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Mixing alcohol with energy drinks may trigger cocaine addiction: Study

Mixing alcohol with energy drinks may trigger cocaine addiction: Study

November 14 | By CAAH Team

Energy drinks, whether sugar-free or not, form the most popular dietary supplement among teens and young adults in the United States. Frequently reported to contain high amount of cocaine, the energy drink can have serious side effects. Extremely popular among young people, energy drinks in combination with alcohol help increase concentration power and lower inhibition. However, it may lead to addiction and impaired judgment.

Lately, there has been a dramatic increase in the number and variety of highly caffeinated products in the market. Among the caffeinated products, caffeinated energy drinks are the most popular ones. This has led to an increase in the incidents of mixing alcohol with caffeinated energy drinks.

Combination of alcohol and energy drinks tend to affect behavior

As per a recent study by the Perdue University, Indiana, caffeinated alcoholic beverages can alter activity in the adolescent brain and tend to have the same effect as cocaine. A team led by Dr. Richard van Rijn at the Purdue University tested the effect of mixing alcohol with highly caffeinated energy drinks on adolescent mice. Dr. van Rijn said the combination of alcohol and energy drinks caused a change in the person’s behavior and the neurochemistry of the brain.

The study also discovered building of tolerance levels against cocaine in mice as they grew older. The mice, exposed to caffeinated alcohol drinks in adolescence, were less sensitive to cocaine to get the same high, an indication of addiction and overdose.

Dr. van Rijn also stated that mice exposed to caffeine and alcohol at an early age did not find cocaine as pleasurable as adults. Previous researches have said that changes in the brain of mice that were exposed to drugs were similar to that of humans. The study found that the mice that were repeatedly given caffeinated alcohol also became increasingly more active.

The experiment also saw the creation of a protein called FosB in mice that indicated long-term changes in the brain chemistry. The study observed that regular consumption of caffeinated alcoholic beverages by adolescent mice led to unique behavioral and neurochemical effects not observed in mice administered alcohol and caffeine alone. It is also possible that repeated exposure to caffeinated alcoholic beverages may escalate future substance use, the study noted.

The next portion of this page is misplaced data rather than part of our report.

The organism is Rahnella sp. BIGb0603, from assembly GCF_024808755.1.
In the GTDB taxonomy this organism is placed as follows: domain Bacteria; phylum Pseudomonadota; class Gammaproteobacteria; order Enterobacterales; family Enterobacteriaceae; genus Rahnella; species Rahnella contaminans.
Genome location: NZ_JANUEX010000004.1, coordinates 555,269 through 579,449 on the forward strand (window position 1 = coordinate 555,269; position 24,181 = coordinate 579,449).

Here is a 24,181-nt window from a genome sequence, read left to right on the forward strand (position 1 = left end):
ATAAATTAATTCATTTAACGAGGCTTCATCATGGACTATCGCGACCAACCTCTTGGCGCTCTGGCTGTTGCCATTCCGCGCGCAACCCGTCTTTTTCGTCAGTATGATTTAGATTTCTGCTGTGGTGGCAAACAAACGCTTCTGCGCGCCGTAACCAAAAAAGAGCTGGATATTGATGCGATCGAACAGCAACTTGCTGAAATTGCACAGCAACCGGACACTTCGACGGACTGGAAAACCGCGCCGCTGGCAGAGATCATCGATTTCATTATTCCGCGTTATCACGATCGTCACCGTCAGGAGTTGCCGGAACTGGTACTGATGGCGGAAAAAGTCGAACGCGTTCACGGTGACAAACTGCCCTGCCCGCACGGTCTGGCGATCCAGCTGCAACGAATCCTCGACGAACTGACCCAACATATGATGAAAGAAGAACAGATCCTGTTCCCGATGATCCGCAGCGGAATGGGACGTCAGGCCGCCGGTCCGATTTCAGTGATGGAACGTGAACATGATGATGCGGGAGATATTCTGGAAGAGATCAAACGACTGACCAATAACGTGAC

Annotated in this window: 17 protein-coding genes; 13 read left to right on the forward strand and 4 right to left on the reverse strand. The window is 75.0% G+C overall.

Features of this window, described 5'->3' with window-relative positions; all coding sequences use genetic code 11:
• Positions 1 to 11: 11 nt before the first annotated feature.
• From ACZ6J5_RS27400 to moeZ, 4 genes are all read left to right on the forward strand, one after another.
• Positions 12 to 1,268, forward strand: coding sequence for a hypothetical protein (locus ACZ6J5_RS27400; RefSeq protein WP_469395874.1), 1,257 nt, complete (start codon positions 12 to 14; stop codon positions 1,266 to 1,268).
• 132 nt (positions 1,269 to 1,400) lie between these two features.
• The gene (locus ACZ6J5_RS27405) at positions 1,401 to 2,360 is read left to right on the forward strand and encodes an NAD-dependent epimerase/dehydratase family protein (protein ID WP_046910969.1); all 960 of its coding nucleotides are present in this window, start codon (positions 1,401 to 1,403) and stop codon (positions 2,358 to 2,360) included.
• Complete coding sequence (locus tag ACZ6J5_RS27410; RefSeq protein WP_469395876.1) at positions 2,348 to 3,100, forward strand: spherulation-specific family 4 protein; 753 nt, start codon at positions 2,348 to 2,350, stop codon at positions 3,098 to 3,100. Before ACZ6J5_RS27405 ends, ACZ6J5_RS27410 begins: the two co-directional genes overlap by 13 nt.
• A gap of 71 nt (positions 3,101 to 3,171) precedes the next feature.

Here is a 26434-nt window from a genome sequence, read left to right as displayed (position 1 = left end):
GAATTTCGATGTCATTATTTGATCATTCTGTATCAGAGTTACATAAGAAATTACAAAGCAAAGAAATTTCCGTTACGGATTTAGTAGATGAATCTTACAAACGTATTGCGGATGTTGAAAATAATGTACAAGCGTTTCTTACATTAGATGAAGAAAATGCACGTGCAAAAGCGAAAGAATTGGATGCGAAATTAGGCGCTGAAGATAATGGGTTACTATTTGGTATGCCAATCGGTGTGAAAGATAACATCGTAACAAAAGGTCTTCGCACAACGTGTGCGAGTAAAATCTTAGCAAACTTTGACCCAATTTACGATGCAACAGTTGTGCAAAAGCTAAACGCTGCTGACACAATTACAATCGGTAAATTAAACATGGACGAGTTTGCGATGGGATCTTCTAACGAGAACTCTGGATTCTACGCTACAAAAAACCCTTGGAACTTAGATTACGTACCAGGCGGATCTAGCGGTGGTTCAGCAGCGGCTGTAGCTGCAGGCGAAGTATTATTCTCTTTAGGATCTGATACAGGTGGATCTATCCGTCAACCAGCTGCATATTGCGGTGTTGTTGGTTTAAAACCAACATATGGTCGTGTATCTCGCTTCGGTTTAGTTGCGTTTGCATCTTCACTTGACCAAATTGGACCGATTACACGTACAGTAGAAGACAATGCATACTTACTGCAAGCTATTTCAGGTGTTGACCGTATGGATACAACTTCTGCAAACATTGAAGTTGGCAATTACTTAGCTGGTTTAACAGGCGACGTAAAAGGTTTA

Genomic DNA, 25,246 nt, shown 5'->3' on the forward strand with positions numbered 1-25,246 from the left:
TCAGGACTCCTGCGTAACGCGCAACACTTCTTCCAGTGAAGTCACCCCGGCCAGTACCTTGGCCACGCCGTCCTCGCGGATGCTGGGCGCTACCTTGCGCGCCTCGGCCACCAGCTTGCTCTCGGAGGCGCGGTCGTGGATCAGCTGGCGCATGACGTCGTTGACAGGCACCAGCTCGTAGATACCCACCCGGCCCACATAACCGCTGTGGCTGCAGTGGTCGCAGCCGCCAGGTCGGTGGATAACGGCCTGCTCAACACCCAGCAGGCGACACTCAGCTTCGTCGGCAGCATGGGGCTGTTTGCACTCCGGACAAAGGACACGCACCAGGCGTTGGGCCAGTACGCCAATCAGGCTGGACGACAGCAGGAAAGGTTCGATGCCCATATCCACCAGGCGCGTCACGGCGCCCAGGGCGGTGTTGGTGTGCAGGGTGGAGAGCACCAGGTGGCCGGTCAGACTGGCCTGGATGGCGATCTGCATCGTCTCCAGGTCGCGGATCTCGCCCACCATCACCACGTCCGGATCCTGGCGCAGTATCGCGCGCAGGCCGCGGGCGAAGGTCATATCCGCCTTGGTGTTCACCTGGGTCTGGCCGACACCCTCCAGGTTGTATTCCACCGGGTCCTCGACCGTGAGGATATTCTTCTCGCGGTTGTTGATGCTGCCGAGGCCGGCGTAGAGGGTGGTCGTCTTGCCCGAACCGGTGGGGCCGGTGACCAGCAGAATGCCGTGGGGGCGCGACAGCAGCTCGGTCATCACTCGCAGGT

Cocaine increases level of dopamine

Cocaine, a strong central nervous system psycho-stimulant, can be snorted, smoked and injected. It increased the level of dopamine, a pleasure creating chemical in the brain. In a normal brain, dopamine is released to bind to the dopamine receptors, which is then recycled by the brain through special dopamine transporters. For a brain that is addicted to cocaine, the recycling process gets blocked causing a dopamine build-up, thereby causing the continuous supply of dopamine in the brain, leaving the user with euphoric and pleasurable effects.

Constant and long-term use of cocaine may alter a person’s brain chemistry, leading to long-term changes in the brain’s reward system. Its long-term use has the capacity to cause an extreme change in the way dopamine is managed in the brain.

Seeking available help for addiction

Addiction is a condition characterized by repeated and compulsive seeking of substances and using any substance despite knowing its adverse mental and physical consequences. Addiction is usually accompanied by mental and physical dependence on the addictive substance. Once addicted, it is often difficult for an individual to resist the substance use. Gradually, this can lead to substance tolerance and consumption of an increased amount of substance to yield the same desired effect.

If you or someone you know suffer from alcohol addiction, contact the Colorado Alcohol Addiction Helpline to know about the best alcohol addiction treatment in Colorado. Call us at our 24/7 helpline number 866-592-9261 or chat online for further information on alcohol addiction treatment centers in Colorado.


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